This young lady was still a minor when she underwent a mastectomy and biomedicalization. Her personality disorder had been diagnosed before she took steps to receive gender affirmation therapy. Her case is unfortunately similar to what has happened to many young ladies who show up at gender clinics. Dr. Cantor, who is with me here today, can explain it better than I could.
     How would a practising psychologist who meets this young lady tomorrow be regarded under Bill C-6?
    Would the psychologist be criminalized for asking a child about her perception of her condition or her self-diagnosis of gender dysphoria?
    Twice as many girls as boys are affected by gender dysphoria, though the ratio has been reversed in recent statistics. In the legislative summary for Bill C-6, the subject is neither addressed nor explained.
    We had to change our opening statement this morning at the very last minute, and I would like to apologize to members of the committee and to the interpreters. That's because barely three hours ago, the BBC broadcast information of crucial importance to this topic. I'll tell you about it.
    The High Court of the United Kingdom ruled today that children under the age of 16 with gender dysphoria are unlikely to be able to give informed consent to treatment with puberty-blocking drugs or cross-sex hormones.
    The young Keira Bell, who detransitioned in adulthood, won her case in England against the Ministry of Health. However, our health department does not appear to have been mentioned in the bill.
    Thank you for your attention.



     Thank you very much for your remarks.
    We'll go into our first round of questions, starting with Mr. Moore for six minutes.
    Go ahead, Mr. Moore.
     Thank you, Madam Chair.
     Thank you to each of the witnesses who are appearing here today on Bill C-6. We appreciate your taking the time to give your perspective on this piece of legislation.
    For our part, we want to make sure that we get this legislation right and that it does what it says it's going to do.
    Dr. Zucker, I want to ask you a question. You mention the definition and challenges with the definition. That's something we've identified. When this bill was introduced, the minister gave lengthy remarks about what the bill doesn't do. He says that it doesn't criminalize many things, including expression of “views on sexual orientation, sexual feelings or gender identity...such as where teachers, school counsellors, pastoral counsellors, faith leaders, doctors, mental health professionals, friends or family members provide support to persons struggling with their sexual orientation, sexual feelings, or gender identity.”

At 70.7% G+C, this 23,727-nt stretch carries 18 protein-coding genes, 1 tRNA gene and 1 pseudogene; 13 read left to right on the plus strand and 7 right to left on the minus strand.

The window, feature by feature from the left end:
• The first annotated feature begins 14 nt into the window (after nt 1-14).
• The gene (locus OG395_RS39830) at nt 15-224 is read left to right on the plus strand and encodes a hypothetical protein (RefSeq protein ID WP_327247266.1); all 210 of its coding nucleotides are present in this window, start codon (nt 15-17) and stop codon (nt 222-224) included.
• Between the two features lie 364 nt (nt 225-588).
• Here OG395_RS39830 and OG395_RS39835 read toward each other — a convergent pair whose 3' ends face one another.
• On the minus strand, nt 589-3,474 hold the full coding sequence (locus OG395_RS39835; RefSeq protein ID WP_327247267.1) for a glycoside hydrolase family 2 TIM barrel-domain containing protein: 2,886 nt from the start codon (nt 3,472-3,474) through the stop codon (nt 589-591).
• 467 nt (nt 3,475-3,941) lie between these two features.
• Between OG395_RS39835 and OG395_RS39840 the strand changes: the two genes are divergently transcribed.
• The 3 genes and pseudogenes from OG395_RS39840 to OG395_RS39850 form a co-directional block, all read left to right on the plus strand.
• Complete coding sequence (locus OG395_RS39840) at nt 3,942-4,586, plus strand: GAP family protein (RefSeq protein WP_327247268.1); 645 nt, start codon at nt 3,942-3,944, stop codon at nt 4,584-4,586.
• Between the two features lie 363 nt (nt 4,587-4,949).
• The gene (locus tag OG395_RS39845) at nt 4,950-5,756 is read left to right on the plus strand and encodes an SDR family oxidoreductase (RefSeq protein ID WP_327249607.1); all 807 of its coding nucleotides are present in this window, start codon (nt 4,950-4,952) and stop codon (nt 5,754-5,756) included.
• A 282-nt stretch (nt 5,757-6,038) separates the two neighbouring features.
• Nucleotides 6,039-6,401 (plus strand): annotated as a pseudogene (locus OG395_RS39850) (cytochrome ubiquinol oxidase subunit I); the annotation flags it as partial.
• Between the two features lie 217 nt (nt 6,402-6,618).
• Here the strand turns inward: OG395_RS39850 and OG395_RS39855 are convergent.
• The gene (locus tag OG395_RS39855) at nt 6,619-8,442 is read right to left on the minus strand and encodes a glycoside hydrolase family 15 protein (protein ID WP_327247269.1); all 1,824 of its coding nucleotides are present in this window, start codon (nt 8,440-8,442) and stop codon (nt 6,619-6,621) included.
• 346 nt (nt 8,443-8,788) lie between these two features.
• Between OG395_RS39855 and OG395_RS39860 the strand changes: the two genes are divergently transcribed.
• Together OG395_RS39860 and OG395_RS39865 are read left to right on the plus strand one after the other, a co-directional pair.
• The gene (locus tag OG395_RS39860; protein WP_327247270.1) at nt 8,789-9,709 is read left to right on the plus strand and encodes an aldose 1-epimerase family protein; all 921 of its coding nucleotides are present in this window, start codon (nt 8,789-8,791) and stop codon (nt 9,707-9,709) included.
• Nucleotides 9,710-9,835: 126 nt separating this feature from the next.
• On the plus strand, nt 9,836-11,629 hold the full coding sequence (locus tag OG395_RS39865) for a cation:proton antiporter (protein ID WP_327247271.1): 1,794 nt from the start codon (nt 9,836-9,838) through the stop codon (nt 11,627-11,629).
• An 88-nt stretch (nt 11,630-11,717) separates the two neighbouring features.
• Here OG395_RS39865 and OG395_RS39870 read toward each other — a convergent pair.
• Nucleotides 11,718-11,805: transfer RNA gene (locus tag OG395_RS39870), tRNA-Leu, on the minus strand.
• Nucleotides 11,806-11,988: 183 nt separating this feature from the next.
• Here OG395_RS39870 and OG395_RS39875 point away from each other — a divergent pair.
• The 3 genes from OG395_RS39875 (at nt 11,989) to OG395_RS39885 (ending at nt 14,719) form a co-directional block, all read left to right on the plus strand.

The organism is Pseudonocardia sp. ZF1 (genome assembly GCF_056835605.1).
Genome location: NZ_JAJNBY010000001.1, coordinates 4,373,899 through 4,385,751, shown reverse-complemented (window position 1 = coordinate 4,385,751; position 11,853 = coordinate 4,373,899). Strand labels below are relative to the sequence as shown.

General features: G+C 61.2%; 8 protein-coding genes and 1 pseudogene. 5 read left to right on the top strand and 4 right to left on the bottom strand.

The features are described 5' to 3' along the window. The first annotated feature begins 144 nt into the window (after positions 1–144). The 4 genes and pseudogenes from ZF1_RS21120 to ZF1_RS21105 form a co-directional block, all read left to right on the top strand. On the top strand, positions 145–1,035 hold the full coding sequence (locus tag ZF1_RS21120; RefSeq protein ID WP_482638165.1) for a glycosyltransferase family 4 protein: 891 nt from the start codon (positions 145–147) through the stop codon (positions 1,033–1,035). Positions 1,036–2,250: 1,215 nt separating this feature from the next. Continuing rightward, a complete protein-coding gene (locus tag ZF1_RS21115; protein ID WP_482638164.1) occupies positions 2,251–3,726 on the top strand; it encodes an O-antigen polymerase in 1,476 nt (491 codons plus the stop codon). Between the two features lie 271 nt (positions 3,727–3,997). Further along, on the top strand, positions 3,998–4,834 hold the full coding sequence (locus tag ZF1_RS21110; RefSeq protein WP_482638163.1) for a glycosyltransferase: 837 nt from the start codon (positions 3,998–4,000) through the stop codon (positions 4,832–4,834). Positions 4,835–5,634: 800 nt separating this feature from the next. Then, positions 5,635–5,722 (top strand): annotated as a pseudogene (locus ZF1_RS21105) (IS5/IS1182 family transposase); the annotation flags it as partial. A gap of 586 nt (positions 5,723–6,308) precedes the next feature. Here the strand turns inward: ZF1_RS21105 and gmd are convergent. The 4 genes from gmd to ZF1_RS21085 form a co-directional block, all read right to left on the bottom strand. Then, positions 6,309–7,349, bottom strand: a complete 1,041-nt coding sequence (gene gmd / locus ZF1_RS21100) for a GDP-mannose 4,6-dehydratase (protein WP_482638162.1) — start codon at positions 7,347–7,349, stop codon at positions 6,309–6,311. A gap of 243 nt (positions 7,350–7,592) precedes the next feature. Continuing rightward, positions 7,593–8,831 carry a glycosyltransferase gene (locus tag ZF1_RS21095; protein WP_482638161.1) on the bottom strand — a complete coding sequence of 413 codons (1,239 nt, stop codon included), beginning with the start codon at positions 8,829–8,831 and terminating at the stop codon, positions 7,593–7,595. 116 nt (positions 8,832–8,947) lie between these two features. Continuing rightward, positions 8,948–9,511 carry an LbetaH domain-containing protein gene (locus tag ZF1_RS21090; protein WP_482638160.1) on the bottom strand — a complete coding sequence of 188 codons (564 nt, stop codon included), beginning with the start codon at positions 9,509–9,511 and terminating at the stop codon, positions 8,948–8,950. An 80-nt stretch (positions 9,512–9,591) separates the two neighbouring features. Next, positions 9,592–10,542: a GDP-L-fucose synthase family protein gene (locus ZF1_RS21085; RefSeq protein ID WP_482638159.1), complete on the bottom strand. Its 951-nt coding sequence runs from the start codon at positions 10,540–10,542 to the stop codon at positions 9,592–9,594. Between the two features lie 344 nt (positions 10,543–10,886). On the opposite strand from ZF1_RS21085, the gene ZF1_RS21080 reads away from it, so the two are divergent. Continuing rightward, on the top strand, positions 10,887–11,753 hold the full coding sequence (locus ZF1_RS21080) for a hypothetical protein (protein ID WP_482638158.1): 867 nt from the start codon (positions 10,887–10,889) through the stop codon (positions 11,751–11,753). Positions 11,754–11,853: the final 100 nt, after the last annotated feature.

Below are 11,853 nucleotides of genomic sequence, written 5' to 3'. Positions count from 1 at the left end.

We're starting to get feedback from different stakeholder groups throughout Canada. One of the concerns that have been raised is that if this is what the bill purports not to do, if this is what the minister says it doesn't do, then we should fix or strengthen the language and the definition so it more narrowly focuses on what our goal is, which is to make sure that people are not subjected to conversion therapy.
    Can you maybe explore a little further your thoughts on the definition and what you see as faults with the definition as it's currently construed? It's our job as parliamentarians to make sure that we get this bill right. The committee level is where we get that feedback and can perhaps have amendments that would improve the bill.


    Sure, I'll try to answer that.
    In science, we have a term called “operational definition”, meaning that we have a particular term and then we have to define it in a way so everybody can agree on what one is actually measuring.
    My point about Bill C-6—it's very similar to all prior legislation, including Bill 77 in Ontario—is that there's this “does not apply” clause, which I read out to you. It does not include practices, etc. that relate to a person's exploration of their identity.
    That is a completely vague descriptor. It does not give clinicians clear guidance on what is considered acceptable in terms of exploration. I think that is a fundamental problem. It's frightening to parents, because they worry that they're going to be accused of taking their kids for conversion therapy, whereas any well-trained clinician, as I said earlier, does not coercively try to change a child's or an adolescent's gender identity.
    I think a well-trained clinician engages in all kinds of exploration. The problem with Bill C-6 is that it doesn't define what that means or doesn't mean. I think that is a very serious issue.
    Thank you, Doctor.
    This question is maybe for Dr. Cantor or Dr. Zucker.